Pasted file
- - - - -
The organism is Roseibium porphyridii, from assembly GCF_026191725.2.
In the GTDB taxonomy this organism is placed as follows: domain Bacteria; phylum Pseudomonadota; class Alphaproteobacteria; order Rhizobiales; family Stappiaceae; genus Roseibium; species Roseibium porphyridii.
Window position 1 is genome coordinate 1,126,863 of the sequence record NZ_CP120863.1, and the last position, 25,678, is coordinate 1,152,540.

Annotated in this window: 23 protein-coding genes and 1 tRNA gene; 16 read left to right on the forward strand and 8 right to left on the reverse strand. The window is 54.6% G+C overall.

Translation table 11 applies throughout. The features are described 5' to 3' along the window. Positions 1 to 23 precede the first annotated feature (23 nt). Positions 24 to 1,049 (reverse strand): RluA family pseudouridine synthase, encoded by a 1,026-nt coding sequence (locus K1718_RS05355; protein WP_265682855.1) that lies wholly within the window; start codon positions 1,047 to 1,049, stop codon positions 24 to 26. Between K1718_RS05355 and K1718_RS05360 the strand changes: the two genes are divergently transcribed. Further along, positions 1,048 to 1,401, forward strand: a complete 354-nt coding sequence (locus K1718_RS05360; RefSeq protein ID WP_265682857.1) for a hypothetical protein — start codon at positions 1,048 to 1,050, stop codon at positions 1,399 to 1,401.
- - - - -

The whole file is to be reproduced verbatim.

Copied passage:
The organism is Roseibium porphyridii, from assembly GCF_026191725.2.
In the GTDB taxonomy this organism is placed as follows: domain Bacteria; phylum Pseudomonadota; class Alphaproteobacteria; order Rhizobiales; family Stappiaceae; genus Roseibium; species Roseibium porphyridii.
Window position 1 is genome coordinate 1,126,863 of the sequence record NZ_CP120863.1, and the last position, 25,678, is coordinate 1,152,540.

Annotated in this window: 23 protein-coding genes and 1 tRNA gene; 16 read left to right on the forward strand and 8 right to left on the reverse strand. The window is 54.6% G+C overall.

Translation table 11 applies throughout. The features are described 5' to 3' along the window. Positions 1 to 23 precede the first annotated feature (23 nt). Positions 24 to 1,049 (reverse strand): RluA family pseudouridine synthase, encoded by a 1,026-nt coding sequence (locus K1718_RS05355; protein WP_265682855.1) that lies wholly within the window; start codon positions 1,047 to 1,049, stop codon positions 24 to 26. Between K1718_RS05355 and K1718_RS05360 the strand changes: the two genes are divergently transcribed. Further along, positions 1,048 to 1,401, forward strand: a complete 354-nt coding sequence (locus K1718_RS05360; RefSeq protein ID WP_265682857.1) for a hypothetical protein — start codon at positions 1,048 to 1,050, stop codon at positions 1,399 to 1,401.